Chinese scientists demonstrate promising results in utilising revolutionary gene-editing injection for autism treatment

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3rd December 2023 – (Beijing) Scientists from Shanghai have developed an injection that could potentially reverse autism symptoms through gene-editing within the brain. The pioneering treatment has demonstrated encouraging results in test trials involving mice.

The research group engineered a genome editing system capable of modifying the DNA in mice afflicted with a mutation associated with autism spectrum disorder (ASD). Following the injection of the editing system, a marked decrease in ASD-related behaviour was observed.

This groundbreaking discovery, detailed in the Nature Neuroscience journal on 27th November, suggests that the novel treatment could have applications beyond ASD, potentially benefitting patients with other genetic neurodevelopmental disorders.

ASD is a far-reaching disorder, affecting approximately 1% of the global population. It is particularly prevalent in the United States, where one in every 36 children is diagnosed with the condition, according to the US Centres for Disease Control and Prevention (CDC). ASD can significantly impact an individual’s ability to communicate and interact, often leading to repetitive behaviours and intense interests.

To explore the potential of genomic editing in treating ASD, the scientists generated mice with mutations in the MEF2C gene, a variant strongly associated with the disorder. Mutations in this gene are thought to cause developmental deficits, speech problems, repetitive behaviours, and epilepsy.

Male mice with the mutation exhibited lower levels of the MEF2C protein in the brain, along with symptoms mirroring ASD-like hyperactivity, social interaction difficulties and repetitive behaviour.

Earlier this month, the UK became the first country to approve a CRISPR-Cas9 gene editing therapy for patients with blood conditions such as sickle cell disease. While CRISPR-based systems perform gene editing by severing the DNA double strand, which cells repair once editing is complete, this process can lead to unintended mutations.

To mitigate this risk, the Chinese researchers employed a single-base editing system, named AeCBE, capable of operating on individual DNA base pairs without creating any cuts.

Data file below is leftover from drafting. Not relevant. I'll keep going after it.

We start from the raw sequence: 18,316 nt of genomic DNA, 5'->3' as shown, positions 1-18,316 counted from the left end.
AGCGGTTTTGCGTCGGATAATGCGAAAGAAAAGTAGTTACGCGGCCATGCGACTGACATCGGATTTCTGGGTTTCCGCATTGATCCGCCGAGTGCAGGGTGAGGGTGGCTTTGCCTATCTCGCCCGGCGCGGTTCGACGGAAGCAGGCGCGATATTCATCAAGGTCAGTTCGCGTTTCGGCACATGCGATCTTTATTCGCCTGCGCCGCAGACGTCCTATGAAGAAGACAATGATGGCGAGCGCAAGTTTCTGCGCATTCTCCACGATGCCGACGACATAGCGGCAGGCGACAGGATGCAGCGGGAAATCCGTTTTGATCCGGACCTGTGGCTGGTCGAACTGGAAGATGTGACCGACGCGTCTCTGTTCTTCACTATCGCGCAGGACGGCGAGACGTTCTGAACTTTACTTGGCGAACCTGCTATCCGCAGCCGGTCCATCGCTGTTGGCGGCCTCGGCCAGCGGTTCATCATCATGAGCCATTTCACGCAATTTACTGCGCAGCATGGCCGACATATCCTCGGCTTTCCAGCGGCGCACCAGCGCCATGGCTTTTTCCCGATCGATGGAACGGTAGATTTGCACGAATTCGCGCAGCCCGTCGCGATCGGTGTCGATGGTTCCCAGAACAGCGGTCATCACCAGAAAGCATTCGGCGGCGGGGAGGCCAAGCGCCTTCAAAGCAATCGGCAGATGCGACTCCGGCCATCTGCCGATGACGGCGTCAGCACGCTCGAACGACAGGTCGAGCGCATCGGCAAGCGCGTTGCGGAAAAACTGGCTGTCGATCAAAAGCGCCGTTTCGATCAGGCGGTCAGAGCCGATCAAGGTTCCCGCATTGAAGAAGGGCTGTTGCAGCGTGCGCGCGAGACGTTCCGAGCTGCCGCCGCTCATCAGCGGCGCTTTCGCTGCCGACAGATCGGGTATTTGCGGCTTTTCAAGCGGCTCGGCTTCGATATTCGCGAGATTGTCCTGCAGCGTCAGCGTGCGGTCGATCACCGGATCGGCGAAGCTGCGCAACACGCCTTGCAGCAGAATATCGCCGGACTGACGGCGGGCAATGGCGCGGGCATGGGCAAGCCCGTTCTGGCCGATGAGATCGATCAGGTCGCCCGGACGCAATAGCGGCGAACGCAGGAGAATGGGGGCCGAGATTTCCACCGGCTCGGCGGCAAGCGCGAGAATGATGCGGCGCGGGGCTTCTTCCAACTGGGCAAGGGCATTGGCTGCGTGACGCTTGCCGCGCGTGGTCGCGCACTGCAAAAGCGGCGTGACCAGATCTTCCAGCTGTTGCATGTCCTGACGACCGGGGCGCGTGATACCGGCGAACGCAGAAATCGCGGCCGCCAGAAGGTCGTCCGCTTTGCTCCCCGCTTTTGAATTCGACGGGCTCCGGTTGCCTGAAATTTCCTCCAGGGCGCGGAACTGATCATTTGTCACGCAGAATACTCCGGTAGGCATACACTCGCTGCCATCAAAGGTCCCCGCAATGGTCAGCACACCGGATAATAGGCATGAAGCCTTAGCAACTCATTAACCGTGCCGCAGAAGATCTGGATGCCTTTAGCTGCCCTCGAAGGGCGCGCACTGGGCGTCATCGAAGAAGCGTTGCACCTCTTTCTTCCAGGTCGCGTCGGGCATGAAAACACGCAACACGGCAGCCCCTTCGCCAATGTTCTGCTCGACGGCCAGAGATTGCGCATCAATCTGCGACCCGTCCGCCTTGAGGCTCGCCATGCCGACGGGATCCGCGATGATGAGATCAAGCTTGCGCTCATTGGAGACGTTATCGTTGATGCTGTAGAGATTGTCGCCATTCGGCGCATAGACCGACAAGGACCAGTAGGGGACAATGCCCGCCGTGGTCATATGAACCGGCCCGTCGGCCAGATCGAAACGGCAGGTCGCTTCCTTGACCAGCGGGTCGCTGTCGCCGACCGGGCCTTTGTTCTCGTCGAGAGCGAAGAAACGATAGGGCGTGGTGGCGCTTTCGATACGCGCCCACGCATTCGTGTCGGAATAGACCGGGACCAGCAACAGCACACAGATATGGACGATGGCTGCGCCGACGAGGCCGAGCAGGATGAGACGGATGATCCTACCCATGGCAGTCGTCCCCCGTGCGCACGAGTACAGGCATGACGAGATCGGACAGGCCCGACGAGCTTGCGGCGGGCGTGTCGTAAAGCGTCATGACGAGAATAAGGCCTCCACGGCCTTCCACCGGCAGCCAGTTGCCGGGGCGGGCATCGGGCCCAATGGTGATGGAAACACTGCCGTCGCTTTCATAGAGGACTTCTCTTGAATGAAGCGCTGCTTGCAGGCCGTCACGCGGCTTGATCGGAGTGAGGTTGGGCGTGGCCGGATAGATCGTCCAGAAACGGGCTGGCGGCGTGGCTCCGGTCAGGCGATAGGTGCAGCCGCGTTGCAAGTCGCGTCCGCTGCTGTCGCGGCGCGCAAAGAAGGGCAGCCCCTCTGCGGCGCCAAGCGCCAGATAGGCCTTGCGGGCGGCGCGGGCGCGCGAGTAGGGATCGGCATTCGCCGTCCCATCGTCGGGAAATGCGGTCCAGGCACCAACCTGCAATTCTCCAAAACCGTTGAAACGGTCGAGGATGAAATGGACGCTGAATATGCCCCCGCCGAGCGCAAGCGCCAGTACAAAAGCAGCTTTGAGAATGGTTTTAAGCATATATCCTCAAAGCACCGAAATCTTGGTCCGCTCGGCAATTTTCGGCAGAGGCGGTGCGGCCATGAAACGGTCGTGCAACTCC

According to Li Dali, a professor of Life Sciences at East China Normal University, this marks the first successful treatment of mice with ASD-related mutations using base editing in the brain.

The delivery of the system into the brain required bypassing the blood-brain barrier, a group of cells that strictly regulates the entry of molecules into the brain. The research team surmounted this obstacle by attaching their editing system to an adeno-associated virus vector able to cross into the brain.

Administered to mutant mice via a single tail vein injection, the combined editing system and virus vector were evaluated a few weeks later. The treatment successfully restored MEF2C protein levels in several brain regions and reversed the behavioural abnormalities in MEF2C-mutant mice.

The researchers found that their editors were able to perform repairs across the brain with a 20% accuracy rate, sufficient to raise levels of the MEF2C protein.

Despite ASD’s complex nature, this study provides a roadmap for using base editing to treat neurodevelopmental disorders, according to researcher Chen Jin and his student Zhu Junjie at ShanghaiTech University.

As the technology expands and costs diminish, treatment using base editing could become more widespread. “Individualised gene editing therapy could become feasible and affordable for patients in the near future,” the researchers stated.

While the disorder may not be caused by a single nucleotide variation, as it was for the mice in the study, but rather more complex mutations that would be difficult to edit, this development is a significant step forward.